Browsing named entities in Harper's Encyclopedia of United States History (ed. Benson Lossing). You can also browse the collection for 1586 AD or search for 1586 AD in all documents.

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Harper's Encyclopedia of United States History (ed. Benson Lossing), Florida, (search)
ption: Not as to Frenchmen, but as Lutherans. When the news of the massacre reached France, Dominic de Gourges determined to avenge the same, and with 150 men sailed for Florida, captured the fort on the St. John's River, and hanged the entire garrison, having affixed this inscription above them: Not as to Spaniards, but as murderers. Being too weak to attack St. Augustine, Gourges returned to France. The city of St. Augustine was founded in 1565, and was captured by Sir Francis Drake in 1586. The domain of Florida, in those times, extended indefinitely westward, and included Louisiana. La Salle visited the western portion in 1682, and in 1696 Pensacola was settled by Spaniards. At the beginning of the eighteenth century the English in the Carolinas attacked the Spaniards at St. Augustine; and, subsequently, the Georgians, under Oglethorpe, made war upon them. By the treaty of Paris, in 1763, Florida was exchanged by the Spaniards, with Great Britain, for Cuba, which had the
Harper's Encyclopedia of United States History (ed. Benson Lossing), Hooker, Thomas 1586-1647 (search)
Hooker, Thomas 1586-1647 Clergyman; born in Marketfield, Leicestershire, England, in 1586; was a popular Non-conformist preacher in London, but was silenced, when he kept a school, in which John Eliot, the Apostle, was his assistant. Hooker fled from persecution to Holland in 1630, and arrived at Boston in September, 1633. He was ordained pastor of the church at Newtown, and in June, 1636, he and his whole congregation began a migration to the valley of the Connecticut, where they founded1586; was a popular Non-conformist preacher in London, but was silenced, when he kept a school, in which John Eliot, the Apostle, was his assistant. Hooker fled from persecution to Holland in 1630, and arrived at Boston in September, 1633. He was ordained pastor of the church at Newtown, and in June, 1636, he and his whole congregation began a migration to the valley of the Connecticut, where they founded Hartford. He was exceedingly influential in all New England. He died in Hartford, Conn., July 7, 1647.
Harper's Encyclopedia of United States History (ed. Benson Lossing), Laudonniere, Rene Goulaine de 1562-1586 (search)
Laudonniere, Rene Goulaine de 1562-1586 Colonist; born in France; first came to America in 1562 with the Huguenot colony under Ribault. In the spring of 1564 he was sent by Coligni with three ships to assist the first colony, but finding the Ribault settlement abandoned, went to Florida and built Fort Caroline on the St. Johns River. In the onslaught made upon the French colony by the Spaniards, Sept. 21, 1565, Laudonniere escaped. He wrote a history of the Florida enterprise, and died iGoulaine de 1562-1586 Colonist; born in France; first came to America in 1562 with the Huguenot colony under Ribault. In the spring of 1564 he was sent by Coligni with three ships to assist the first colony, but finding the Ribault settlement abandoned, went to Florida and built Fort Caroline on the St. Johns River. In the onslaught made upon the French colony by the Spaniards, Sept. 21, 1565, Laudonniere escaped. He wrote a history of the Florida enterprise, and died in France after 1586.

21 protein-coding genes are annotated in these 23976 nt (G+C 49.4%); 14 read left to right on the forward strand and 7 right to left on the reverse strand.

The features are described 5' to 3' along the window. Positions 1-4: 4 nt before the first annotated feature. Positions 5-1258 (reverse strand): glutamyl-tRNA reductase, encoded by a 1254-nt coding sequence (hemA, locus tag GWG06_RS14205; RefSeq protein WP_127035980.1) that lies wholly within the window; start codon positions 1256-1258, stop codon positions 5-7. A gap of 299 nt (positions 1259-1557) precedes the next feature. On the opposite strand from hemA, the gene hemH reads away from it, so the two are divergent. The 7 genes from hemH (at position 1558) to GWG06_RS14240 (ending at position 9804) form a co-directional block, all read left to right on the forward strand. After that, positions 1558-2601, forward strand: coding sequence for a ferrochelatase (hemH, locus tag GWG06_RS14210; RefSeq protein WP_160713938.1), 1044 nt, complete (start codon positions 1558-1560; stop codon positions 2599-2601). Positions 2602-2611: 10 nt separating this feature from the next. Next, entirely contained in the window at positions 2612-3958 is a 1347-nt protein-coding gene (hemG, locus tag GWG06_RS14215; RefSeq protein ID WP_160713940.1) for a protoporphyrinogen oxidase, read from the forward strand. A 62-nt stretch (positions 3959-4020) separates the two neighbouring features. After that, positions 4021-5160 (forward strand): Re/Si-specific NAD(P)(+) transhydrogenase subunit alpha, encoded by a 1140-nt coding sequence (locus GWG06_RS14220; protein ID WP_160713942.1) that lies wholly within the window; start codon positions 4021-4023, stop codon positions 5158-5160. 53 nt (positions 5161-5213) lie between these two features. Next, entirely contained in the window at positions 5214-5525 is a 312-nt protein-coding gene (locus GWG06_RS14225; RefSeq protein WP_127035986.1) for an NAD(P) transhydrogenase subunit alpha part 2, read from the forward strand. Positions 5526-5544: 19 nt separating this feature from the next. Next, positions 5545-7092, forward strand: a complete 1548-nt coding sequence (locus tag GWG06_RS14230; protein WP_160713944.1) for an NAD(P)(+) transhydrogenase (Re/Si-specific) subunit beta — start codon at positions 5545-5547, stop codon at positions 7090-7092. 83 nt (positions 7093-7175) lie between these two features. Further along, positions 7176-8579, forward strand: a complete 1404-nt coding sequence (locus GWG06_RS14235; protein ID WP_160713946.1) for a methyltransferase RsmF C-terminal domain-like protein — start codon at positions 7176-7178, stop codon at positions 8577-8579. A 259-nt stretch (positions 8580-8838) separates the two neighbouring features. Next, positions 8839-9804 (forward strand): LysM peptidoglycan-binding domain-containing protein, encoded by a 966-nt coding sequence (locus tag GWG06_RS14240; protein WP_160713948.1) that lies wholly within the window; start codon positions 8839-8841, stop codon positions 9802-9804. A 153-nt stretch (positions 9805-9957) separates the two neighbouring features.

Harper's Encyclopedia of United States History (ed. Benson Lossing), Printing. (search)
Printing. The first printing in America was done in the city of Mexico, in 1539. There were then about 200 printing-offices in Europe. The second press was set up in Lima, Peru, in 1586, and the third was erected in Cambridge, Mass., in 1639. In 1638 Rev. Jesse Glover started for Massachusetts with his family, having in his care a printing-press given to the colony by some friends in Holland. He was accompanied by Stephen Day, a practical printer. Mr. Glover died on the voyage, and, under the direction of the authorities in Boston, Day set up the press at Cambridge, and began printing there in January, 1639. Its first production was The Freeman's oath, and the first literary work issued by it was a new metrical version of the psalms, a revision of those of Sternhold and Hopkins. This was the beginning of book-printing in the United States. It was forty years before another printing-press was set up in this country. The first printing-press at work west of the Alleghany
Harper's Encyclopedia of United States History (ed. Benson Lossing), Saltonstall, Sir Richard 1586-1658 (search)
Saltonstall, Sir Richard 1586-1658 Colonist; born in Halifax, England, in 1586. He, with others, signed an agreement, Aug. 26, 1629, to settle permanently in New England provided that the government be transferred to them and the other colonists. The proposition was accepted and he was made first assistant to Governor Winthrop, with whom he arrived in New England on June 22, 1630. He, however, was forced to return to England in 1631 owing to the illness of his two daughters, but continue1586. He, with others, signed an agreement, Aug. 26, 1629, to settle permanently in New England provided that the government be transferred to them and the other colonists. The proposition was accepted and he was made first assistant to Governor Winthrop, with whom he arrived in New England on June 22, 1630. He, however, was forced to return to England in 1631 owing to the illness of his two daughters, but continued to manifest deep interest in the affairs of the colonists. He died in England about 1658.